Stian de Witt, CFP®, Executive Head of Financial Planning at NMG Benefits
‘Wills are only for married people.’ ‘You only need a will when you earn a certain amount’. ‘My family knows what my wishes are’. ‘I’m too young to have a will’. These are just some of the popular conceptions about wills. Problem, is, they’re all myths – and they’re causing unnecessary distress when people die without a valid will in place.
According to recent research, it’s estimated that more than a third of South Africans who die every year don’t have a will. If you die without a will, your estate will be wound up by a state-appointed executor. This is a long and drawn-out process, and the assets from your estate will not be in line with what you wanted. This can also cause disputes among family members.
“We often think of wills and estate planning as something for old people. But the reality is that unexpected death, disease or injury can occur at any time. To leave a legacy for your family, you must plan and make deliberate decisions to ensure your loved ones are provided for after your death, and that your assets are distributed the way you want them to,” says Stian de Witt, CFP®, executive head of financial planning at employee benefits firm NMG Benefits.
What is a will?
A will is a legal document that states how you want your assets distributed after your death. It includes your portfolio of property, money, and personal possessions. It also can specify how you want your debts and taxes to be paid, who should take care of your children, and even if you want to be cremated or buried.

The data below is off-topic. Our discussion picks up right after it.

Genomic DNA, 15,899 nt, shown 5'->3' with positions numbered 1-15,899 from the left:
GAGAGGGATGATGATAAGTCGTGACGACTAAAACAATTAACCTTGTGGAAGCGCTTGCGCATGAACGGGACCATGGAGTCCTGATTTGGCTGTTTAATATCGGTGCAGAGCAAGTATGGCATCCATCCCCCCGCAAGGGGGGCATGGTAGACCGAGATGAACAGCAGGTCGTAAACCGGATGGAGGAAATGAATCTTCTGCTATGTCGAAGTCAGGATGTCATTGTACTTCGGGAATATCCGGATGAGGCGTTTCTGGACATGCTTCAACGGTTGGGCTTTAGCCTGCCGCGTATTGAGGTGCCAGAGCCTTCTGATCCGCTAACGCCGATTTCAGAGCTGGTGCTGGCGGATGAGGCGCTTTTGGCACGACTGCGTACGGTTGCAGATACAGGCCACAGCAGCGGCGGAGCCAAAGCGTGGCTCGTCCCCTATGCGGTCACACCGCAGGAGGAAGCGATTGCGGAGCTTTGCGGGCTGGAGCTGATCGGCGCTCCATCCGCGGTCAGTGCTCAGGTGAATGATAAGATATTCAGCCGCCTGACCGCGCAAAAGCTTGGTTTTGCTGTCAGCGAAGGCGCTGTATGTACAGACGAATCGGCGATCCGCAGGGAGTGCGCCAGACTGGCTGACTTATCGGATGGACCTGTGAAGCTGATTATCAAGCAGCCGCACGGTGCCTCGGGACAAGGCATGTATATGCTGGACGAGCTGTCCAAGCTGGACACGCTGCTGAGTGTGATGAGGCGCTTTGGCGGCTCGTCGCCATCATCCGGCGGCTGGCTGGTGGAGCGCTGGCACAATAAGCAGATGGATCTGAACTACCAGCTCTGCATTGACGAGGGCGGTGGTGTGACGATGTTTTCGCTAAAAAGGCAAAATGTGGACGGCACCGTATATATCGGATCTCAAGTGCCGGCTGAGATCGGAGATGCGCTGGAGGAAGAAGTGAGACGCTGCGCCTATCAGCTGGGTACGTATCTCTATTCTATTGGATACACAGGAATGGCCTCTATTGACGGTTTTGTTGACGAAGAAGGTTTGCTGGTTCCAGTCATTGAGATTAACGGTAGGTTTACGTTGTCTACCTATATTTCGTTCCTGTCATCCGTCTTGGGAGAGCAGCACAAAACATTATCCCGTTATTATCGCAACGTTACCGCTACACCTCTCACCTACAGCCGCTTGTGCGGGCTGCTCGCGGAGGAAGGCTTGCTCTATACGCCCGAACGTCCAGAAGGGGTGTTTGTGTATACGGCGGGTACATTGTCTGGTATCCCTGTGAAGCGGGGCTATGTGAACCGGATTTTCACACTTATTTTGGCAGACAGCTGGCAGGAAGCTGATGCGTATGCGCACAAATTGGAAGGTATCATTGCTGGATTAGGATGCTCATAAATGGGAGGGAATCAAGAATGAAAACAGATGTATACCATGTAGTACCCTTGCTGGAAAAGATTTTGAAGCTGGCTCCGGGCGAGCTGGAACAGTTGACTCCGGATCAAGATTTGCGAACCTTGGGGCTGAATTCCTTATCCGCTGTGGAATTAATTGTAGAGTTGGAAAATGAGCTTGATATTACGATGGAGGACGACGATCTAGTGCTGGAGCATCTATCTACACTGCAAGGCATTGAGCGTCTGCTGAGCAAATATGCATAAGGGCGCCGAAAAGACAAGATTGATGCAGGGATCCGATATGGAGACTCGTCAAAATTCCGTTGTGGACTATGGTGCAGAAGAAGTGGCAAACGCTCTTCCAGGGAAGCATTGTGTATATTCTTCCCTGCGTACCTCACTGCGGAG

There are five things every South African should know about a will, says de Witt.
It’s easy to draw up
Drawing up a will doesn’t have to be a complicated or expensive process. You simply have to be of sound mind and legal age, and you must sign your will in the presence of a witness who is not a beneficiary of your estate.
You must update it regularly
Your will must reflect your circumstances and life changes – like new family members or changed marital status. Updating your will ensures that your assets are distributed according to your wishes and avoids disputes that can arise after your death.
Choose an executor
An executor is a person who manages your estate and ensures your assets are distributed according to your wishes. An executor should be someone you trust, and who has the skills and knowledge to carry out the duties of an executor. They will be responsible for paying any outstanding debts, compiling and filling out your final tax returns, and ensuring the fair distribution of your assets to your beneficiaries in accordance with your will.
Consider setting up a trust
If you have minor children, you should consider setting up a trust to look after them, says de Witt. A trust is a legal entity that holds and manages assets for beneficiaries. It can minimise your estate tax, while ensuring your loved ones are provided for.
Inform your family about your wishes
To help avoid any confusion after your death, talk to your family. This will help them make decisions and prepare for their own financial futures. It also gives your family peace of mind that your estate will be settled swiftly.
Talk to a financial advisor
Consulting a financial advisor will help you ensure your will is comprehensive and is part of your holistic estate plan. Your advisor will also be able to advise you on important considerations to think about, depending on your circumstances.